• Length of stay can range from 10 – 30 days
  • Rehabilitation Counseling o Individual o Group
  • Education about addiction and this phase of treatment (group, readings, films)
  • A family program to educate and support the family

Residential Treatment

Residential treatment is intended for individuals in need of longer term treatment and can last from 60 – 180 days depending on the needs of the individual.

Advocates and Recovery Coaches

Once your loved one decides to seek treatment, they may need help navigating the drug/alcohol treatment system. Another treatment to consider is from online consultations from online suboxone doctors for people who don’t have the luxury of time to go to rehab every now and then. Certified Recovery Peer Advocates (CRPA) and Certified Addiction Recovery Coaches (CARC) are trained as guides and mentors for both the individual in recovery and their family members. One of their primary roles is to act as a broker of local services and recovery resources. To find a CRPA or CARC, you can contact the following resources:

  • Recovery Community and Outreach Centers
  • Recovery Community Organizations
  • Peer Engagement Specialists
  • Search the internet using the words “Recovery Coach” and “your state or city”.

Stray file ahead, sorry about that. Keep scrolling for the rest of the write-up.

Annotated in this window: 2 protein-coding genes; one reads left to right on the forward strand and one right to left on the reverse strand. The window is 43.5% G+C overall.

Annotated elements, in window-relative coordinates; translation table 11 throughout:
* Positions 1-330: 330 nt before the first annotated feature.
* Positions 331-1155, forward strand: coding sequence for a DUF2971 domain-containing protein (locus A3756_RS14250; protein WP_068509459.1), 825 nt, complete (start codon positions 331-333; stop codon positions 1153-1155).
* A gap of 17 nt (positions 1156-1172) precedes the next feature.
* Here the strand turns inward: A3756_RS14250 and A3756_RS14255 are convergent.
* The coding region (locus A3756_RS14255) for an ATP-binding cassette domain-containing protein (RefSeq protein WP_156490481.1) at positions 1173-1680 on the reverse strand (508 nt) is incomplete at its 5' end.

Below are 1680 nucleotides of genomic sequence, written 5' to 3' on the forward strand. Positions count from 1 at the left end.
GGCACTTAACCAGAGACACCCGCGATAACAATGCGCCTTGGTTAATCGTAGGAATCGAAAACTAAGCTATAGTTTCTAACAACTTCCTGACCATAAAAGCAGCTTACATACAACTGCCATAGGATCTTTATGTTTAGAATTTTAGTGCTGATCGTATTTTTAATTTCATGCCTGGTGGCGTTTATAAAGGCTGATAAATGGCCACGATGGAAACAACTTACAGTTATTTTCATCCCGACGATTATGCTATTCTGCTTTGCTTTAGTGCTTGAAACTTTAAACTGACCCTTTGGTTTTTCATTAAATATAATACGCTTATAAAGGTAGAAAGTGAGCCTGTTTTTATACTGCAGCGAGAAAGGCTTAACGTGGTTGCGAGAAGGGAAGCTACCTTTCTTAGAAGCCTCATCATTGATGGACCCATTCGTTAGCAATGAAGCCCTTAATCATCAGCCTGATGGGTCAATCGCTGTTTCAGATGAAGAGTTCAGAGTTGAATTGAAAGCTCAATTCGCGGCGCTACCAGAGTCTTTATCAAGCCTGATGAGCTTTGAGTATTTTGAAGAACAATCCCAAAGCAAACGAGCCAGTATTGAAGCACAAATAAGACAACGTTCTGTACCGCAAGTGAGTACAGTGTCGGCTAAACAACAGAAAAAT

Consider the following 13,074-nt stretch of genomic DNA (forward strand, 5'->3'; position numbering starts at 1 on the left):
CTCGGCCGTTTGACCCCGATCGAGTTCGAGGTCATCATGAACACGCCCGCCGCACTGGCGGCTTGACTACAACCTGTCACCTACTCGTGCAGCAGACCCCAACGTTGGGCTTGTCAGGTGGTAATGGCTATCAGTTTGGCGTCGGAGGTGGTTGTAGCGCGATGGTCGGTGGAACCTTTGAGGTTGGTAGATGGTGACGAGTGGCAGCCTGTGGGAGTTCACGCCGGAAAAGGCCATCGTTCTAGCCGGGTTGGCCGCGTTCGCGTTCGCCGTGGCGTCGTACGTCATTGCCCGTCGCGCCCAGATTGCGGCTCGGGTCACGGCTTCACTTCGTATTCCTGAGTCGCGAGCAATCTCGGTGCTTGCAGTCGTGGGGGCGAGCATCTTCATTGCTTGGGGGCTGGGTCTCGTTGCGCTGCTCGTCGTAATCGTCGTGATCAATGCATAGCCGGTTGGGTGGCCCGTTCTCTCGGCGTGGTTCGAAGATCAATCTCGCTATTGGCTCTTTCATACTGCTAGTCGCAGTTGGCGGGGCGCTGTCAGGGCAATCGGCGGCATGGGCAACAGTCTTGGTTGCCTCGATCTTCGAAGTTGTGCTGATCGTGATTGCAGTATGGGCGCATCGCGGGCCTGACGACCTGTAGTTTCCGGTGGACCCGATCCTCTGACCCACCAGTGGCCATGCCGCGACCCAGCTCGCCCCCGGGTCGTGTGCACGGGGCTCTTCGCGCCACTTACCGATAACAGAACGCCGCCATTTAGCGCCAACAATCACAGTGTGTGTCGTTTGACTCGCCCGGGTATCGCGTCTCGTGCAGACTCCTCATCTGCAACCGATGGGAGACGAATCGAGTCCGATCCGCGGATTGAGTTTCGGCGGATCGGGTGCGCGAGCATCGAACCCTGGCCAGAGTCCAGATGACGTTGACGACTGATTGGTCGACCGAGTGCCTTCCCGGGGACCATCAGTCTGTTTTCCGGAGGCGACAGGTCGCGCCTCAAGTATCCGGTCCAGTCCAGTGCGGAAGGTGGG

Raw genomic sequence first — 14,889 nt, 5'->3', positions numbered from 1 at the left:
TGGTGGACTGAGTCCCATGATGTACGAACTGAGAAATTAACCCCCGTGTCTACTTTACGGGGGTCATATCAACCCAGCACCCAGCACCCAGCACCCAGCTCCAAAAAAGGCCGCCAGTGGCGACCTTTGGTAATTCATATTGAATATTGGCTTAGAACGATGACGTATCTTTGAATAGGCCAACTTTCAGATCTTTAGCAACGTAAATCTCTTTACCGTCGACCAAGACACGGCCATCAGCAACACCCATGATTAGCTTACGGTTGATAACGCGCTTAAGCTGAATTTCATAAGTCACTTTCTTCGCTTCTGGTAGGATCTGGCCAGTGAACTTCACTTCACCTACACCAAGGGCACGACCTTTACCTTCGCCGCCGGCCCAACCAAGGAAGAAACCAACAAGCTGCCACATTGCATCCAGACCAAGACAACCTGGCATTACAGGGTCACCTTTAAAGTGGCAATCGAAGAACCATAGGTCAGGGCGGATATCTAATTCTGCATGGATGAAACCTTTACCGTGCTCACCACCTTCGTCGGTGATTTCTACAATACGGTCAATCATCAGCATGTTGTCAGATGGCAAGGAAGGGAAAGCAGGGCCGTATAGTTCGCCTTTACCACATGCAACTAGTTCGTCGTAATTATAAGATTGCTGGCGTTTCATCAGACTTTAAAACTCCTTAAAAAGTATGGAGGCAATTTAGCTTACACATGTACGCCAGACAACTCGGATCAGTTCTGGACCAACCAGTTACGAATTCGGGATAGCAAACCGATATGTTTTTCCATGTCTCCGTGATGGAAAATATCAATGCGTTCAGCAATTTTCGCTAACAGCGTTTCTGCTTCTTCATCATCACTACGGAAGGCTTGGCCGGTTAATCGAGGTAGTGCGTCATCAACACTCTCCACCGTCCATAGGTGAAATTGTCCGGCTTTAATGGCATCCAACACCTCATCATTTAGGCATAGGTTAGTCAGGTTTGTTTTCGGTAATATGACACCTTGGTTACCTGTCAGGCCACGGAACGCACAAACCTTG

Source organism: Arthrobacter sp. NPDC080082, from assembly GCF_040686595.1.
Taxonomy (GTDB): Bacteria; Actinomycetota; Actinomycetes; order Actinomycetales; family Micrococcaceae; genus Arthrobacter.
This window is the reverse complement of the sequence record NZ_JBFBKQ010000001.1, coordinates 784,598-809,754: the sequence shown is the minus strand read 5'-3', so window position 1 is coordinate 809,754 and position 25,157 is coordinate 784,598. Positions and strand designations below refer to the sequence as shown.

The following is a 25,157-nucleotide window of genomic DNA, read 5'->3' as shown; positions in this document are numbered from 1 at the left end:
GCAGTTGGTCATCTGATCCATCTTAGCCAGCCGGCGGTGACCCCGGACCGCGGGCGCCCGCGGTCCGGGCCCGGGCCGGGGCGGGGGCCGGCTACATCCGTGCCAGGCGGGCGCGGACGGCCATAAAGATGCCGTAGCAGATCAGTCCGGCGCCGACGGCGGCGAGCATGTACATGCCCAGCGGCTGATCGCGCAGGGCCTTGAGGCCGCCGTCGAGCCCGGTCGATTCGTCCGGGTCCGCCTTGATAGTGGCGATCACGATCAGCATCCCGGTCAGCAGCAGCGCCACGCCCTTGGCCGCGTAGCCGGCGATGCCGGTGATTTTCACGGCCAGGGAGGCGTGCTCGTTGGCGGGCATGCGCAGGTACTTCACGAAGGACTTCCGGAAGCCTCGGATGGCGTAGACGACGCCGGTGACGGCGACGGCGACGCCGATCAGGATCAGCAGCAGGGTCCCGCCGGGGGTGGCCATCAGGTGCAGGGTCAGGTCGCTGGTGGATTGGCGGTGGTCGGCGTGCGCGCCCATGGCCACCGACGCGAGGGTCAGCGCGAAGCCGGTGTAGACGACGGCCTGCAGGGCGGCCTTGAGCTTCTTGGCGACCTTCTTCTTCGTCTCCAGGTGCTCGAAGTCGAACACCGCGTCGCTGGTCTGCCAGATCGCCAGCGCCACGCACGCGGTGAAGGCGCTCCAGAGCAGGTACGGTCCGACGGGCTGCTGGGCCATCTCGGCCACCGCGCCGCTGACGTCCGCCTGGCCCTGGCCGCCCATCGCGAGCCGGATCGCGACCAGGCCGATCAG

Mutual Aid Support Groups for Families

Finding and connecting with other families who share the experience of living with addiction can be a very invaluable resource of support and Recovery. Consider getting support for yourself and your family from various networks of support groups for family and friends of people with substance use disorders. The following are some of the mutual aid groups available:

  • Al-Anon Family Groups
  • Ala-teen
  • ACOA – Adult Children of Alcoholics
  • Nar-Anon Family Groups
  • CODA – Codependents Anonymous
  • Families Anonymous
  • SMART Recovery Family & Friends meetings

Michael Herbert has more than 30 years of experience working closely with individuals and families. Michael is a seasoned addiction professional providing all aspects of care from interventions to continued care and beyond. Michael will help you and your family establish long-term goals and access the tools you need for lasting recovery. Get in touch with Michael today at 561-221-7677 to schedule an appointment.